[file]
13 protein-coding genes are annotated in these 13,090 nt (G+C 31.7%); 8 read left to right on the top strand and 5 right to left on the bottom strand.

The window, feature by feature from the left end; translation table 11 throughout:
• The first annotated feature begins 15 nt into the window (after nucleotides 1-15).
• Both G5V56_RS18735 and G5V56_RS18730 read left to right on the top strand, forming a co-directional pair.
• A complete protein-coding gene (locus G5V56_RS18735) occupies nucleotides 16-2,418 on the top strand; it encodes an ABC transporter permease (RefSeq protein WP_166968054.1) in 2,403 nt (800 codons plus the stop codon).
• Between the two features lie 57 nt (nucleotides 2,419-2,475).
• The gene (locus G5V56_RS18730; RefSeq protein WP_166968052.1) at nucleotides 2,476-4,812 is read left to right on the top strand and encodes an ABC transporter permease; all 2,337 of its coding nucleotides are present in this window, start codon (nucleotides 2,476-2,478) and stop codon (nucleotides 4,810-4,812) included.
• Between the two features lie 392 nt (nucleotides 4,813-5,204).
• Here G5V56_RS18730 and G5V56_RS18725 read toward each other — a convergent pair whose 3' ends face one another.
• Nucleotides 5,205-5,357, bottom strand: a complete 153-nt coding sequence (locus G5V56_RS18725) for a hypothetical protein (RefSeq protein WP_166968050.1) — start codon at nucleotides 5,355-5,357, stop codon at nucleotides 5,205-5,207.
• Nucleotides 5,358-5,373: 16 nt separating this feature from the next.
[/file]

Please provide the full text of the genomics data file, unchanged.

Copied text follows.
13 protein-coding genes are annotated in these 13,090 nt (G+C 31.7%); 8 read left to right on the top strand and 5 right to left on the bottom strand.

The window, feature by feature from the left end; translation table 11 throughout:
• The first annotated feature begins 15 nt into the window (after nucleotides 1-15).
• Both G5V56_RS18735 and G5V56_RS18730 read left to right on the top strand, forming a co-directional pair.
• A complete protein-coding gene (locus G5V56_RS18735) occupies nucleotides 16-2,418 on the top strand; it encodes an ABC transporter permease (RefSeq protein WP_166968054.1) in 2,403 nt (800 codons plus the stop codon).
• Between the two features lie 57 nt (nucleotides 2,419-2,475).
• The gene (locus G5V56_RS18730; RefSeq protein WP_166968052.1) at nucleotides 2,476-4,812 is read left to right on the top strand and encodes an ABC transporter permease; all 2,337 of its coding nucleotides are present in this window, start codon (nucleotides 2,476-2,478) and stop codon (nucleotides 4,810-4,812) included.
• Between the two features lie 392 nt (nucleotides 4,813-5,204).
• Here G5V56_RS18730 and G5V56_RS18725 read toward each other — a convergent pair whose 3' ends face one another.
• Nucleotides 5,205-5,357, bottom strand: a complete 153-nt coding sequence (locus G5V56_RS18725) for a hypothetical protein (RefSeq protein WP_166968050.1) — start codon at nucleotides 5,355-5,357, stop codon at nucleotides 5,205-5,207.
• Nucleotides 5,358-5,373: 16 nt separating this feature from the next.